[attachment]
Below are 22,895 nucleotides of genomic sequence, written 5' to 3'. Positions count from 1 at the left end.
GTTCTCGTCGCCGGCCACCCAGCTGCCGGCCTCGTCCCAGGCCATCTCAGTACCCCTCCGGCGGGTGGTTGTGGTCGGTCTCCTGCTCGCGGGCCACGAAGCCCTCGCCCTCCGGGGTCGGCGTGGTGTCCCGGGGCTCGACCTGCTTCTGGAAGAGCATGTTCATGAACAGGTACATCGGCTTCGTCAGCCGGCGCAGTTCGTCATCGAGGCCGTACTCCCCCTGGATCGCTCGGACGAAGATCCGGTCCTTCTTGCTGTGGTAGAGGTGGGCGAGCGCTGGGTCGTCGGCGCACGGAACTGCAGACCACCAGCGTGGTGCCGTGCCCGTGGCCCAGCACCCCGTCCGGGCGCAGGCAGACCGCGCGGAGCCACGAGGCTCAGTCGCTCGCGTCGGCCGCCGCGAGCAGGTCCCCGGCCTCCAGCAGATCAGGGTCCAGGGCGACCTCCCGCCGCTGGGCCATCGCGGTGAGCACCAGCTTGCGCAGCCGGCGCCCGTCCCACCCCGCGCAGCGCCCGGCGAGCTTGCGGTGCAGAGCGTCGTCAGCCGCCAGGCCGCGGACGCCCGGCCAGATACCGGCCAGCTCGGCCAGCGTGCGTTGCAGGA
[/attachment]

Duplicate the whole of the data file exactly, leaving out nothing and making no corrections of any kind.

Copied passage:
Below are 22,895 nucleotides of genomic sequence, written 5' to 3'. Positions count from 1 at the left end.
GTTCTCGTCGCCGGCCACCCAGCTGCCGGCCTCGTCCCAGGCCATCTCAGTACCCCTCCGGCGGGTGGTTGTGGTCGGTCTCCTGCTCGCGGGCCACGAAGCCCTCGCCCTCCGGGGTCGGCGTGGTGTCCCGGGGCTCGACCTGCTTCTGGAAGAGCATGTTCATGAACAGGTACATCGGCTTCGTCAGCCGGCGCAGTTCGTCATCGAGGCCGTACTCCCCCTGGATCGCTCGGACGAAGATCCGGTCCTTCTTGCTGTGGTAGAGGTGGGCGAGCGCTGGGTCGTCGGCGCACGGAACTGCAGACCACCAGCGTGGTGCCGTGCCCGTGGCCCAGCACCCCGTCCGGGCGCAGGCAGACCGCGCGGAGCCACGAGGCTCAGTCGCTCGCGTCGGCCGCCGCGAGCAGGTCCCCGGCCTCCAGCAGATCAGGGTCCAGGGCGACCTCCCGCCGCTGGGCCATCGCGGTGAGCACCAGCTTGCGCAGCCGGCGCCCGTCCCACCCCGCGCAGCGCCCGGCGAGCTTGCGGTGCAGAGCGTCGTCAGCCGCCAGGCCGCGGACGCCCGGCCAGATACCGGCCAGCTCGGCCAGCGTGCGTTGCAGGA